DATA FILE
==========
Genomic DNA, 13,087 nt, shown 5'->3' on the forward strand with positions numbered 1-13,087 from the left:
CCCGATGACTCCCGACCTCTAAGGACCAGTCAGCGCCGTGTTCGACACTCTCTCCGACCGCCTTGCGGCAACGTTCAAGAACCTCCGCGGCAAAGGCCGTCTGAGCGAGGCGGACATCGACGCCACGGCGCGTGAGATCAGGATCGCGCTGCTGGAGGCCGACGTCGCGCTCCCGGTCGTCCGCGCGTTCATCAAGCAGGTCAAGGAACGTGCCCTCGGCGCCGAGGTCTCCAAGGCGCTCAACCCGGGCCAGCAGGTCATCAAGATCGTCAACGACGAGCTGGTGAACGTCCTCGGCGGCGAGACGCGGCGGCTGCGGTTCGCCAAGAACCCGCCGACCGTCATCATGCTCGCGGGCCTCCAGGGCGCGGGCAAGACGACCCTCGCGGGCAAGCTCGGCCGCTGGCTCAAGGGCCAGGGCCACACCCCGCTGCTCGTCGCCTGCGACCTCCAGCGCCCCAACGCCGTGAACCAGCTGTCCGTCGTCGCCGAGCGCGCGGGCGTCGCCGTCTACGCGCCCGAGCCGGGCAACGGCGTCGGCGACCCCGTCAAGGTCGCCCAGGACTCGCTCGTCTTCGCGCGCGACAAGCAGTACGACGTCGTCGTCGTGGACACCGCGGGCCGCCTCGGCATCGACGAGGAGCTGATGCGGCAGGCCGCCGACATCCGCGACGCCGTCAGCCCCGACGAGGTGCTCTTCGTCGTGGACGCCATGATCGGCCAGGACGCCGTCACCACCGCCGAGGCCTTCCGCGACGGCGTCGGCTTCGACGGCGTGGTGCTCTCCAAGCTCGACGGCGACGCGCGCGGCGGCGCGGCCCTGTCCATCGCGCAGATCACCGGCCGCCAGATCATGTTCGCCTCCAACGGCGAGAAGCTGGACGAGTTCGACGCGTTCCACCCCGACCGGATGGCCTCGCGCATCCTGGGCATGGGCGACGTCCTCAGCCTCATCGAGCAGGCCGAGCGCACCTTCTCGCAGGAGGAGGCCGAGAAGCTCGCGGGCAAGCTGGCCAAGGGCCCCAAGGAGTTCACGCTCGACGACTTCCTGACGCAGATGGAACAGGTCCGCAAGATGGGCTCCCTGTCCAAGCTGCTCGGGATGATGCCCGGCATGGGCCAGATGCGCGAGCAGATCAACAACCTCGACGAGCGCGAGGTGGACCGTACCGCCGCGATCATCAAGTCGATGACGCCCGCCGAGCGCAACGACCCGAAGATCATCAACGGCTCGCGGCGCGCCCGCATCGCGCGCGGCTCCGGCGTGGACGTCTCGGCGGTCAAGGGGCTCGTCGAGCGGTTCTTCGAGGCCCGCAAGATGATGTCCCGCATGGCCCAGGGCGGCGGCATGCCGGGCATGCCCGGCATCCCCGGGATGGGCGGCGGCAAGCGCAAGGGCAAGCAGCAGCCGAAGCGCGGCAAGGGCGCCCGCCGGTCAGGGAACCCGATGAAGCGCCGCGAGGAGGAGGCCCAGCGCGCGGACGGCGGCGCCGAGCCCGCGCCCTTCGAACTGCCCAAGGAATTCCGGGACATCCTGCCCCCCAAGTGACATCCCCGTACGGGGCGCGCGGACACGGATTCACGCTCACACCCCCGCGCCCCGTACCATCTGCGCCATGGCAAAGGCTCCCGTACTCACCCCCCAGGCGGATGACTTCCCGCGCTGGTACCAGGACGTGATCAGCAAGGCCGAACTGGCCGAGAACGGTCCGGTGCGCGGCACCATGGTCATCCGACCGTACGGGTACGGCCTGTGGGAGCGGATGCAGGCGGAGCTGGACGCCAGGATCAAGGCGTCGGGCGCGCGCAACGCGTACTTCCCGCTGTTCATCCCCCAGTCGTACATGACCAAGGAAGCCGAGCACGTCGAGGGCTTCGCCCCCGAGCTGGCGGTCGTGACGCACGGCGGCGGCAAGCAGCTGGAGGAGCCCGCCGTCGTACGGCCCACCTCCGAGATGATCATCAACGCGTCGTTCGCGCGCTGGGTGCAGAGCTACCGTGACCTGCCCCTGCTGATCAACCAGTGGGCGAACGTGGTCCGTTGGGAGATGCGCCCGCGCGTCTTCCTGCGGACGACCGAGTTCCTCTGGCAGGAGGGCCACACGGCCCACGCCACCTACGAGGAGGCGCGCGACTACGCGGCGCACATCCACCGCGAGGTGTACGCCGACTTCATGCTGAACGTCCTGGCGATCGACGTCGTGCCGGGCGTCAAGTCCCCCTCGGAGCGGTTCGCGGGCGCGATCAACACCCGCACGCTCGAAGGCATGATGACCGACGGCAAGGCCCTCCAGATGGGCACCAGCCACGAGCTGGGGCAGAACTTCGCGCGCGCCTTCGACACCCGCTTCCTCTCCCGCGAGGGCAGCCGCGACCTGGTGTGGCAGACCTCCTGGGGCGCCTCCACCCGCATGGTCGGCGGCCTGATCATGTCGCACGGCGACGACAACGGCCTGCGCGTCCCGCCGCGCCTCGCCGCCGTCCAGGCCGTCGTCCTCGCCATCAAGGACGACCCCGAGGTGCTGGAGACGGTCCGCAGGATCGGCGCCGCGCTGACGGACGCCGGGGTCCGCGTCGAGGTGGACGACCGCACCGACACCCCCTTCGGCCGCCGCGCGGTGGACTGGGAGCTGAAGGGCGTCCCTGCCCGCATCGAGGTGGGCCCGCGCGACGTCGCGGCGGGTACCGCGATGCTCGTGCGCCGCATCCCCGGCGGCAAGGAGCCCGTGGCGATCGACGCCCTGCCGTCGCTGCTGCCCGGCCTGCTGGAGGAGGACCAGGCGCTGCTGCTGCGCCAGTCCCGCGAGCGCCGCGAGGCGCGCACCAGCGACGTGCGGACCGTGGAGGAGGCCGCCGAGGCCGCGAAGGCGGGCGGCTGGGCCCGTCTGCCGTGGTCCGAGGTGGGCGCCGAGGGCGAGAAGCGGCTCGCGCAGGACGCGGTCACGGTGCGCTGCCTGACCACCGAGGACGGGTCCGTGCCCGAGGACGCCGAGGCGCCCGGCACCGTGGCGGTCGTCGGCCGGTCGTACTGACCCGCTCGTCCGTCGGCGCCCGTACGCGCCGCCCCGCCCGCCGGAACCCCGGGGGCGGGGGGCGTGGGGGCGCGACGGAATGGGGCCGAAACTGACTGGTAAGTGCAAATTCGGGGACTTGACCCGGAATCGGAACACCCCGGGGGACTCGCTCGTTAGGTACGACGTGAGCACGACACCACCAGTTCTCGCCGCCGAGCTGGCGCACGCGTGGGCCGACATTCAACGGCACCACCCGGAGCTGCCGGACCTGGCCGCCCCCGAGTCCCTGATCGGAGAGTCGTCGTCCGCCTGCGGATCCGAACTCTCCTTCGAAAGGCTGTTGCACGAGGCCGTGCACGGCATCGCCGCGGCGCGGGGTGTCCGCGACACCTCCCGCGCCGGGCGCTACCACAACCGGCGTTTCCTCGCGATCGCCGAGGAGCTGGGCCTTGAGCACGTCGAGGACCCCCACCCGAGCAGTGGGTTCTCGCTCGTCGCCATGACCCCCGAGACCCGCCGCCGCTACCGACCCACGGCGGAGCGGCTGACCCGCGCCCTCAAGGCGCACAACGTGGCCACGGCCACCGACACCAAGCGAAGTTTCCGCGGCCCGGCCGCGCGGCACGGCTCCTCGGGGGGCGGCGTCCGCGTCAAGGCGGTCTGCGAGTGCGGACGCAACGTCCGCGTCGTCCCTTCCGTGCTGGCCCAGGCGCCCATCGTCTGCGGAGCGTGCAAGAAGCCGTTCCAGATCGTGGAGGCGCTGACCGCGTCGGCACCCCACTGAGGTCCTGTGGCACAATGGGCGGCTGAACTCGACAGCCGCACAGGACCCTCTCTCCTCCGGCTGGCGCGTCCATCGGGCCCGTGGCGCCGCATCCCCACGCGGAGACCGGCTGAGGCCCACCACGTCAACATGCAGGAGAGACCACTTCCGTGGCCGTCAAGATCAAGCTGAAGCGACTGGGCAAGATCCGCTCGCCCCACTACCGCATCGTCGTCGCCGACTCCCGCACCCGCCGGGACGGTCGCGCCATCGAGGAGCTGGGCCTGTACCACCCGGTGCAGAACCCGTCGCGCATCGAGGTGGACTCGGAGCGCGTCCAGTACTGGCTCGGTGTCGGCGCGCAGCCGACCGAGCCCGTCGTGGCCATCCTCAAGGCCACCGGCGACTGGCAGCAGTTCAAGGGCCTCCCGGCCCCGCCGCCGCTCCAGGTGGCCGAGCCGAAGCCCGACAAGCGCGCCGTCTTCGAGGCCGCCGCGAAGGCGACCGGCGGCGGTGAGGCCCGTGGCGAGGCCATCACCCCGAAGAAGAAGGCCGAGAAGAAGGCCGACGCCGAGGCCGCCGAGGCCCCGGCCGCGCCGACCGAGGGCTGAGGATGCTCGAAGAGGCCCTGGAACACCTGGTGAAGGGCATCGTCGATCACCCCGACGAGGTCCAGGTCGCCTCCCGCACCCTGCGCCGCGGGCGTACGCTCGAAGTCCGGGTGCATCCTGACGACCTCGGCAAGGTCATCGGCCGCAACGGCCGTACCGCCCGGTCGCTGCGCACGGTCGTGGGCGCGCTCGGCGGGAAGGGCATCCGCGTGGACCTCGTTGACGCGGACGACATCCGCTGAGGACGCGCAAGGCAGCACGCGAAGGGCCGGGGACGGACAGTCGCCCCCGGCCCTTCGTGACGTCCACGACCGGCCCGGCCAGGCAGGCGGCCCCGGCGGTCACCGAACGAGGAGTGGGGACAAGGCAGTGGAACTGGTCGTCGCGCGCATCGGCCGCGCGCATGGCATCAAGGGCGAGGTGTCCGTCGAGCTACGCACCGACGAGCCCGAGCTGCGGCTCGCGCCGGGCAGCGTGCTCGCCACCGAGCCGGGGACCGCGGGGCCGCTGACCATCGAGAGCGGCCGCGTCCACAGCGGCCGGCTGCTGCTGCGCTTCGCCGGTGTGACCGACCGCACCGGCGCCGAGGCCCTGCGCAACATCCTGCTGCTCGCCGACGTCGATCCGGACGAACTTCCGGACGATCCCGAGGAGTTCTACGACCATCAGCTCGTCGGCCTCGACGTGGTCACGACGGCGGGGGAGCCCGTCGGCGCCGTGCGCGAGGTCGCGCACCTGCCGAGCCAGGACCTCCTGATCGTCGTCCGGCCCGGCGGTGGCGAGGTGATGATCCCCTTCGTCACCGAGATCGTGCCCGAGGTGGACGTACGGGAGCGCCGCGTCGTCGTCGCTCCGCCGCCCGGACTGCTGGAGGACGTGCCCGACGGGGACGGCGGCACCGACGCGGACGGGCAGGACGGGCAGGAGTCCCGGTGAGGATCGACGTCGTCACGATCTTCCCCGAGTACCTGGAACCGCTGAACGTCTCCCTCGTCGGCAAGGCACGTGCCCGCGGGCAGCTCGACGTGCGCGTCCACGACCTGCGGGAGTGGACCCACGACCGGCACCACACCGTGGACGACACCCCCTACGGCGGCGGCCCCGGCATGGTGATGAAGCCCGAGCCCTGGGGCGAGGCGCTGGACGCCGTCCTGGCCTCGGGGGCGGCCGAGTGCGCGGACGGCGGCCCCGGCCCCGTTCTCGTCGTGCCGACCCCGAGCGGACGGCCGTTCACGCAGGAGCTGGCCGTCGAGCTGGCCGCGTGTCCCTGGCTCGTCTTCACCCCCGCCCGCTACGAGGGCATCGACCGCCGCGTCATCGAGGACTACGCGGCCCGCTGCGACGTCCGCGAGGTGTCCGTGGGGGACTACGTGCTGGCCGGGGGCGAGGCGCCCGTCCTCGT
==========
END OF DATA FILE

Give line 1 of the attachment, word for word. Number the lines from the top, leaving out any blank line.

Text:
Genomic DNA, 13,087 nt, shown 5'->3' on the forward strand with positions numbered 1-13,087 from the left: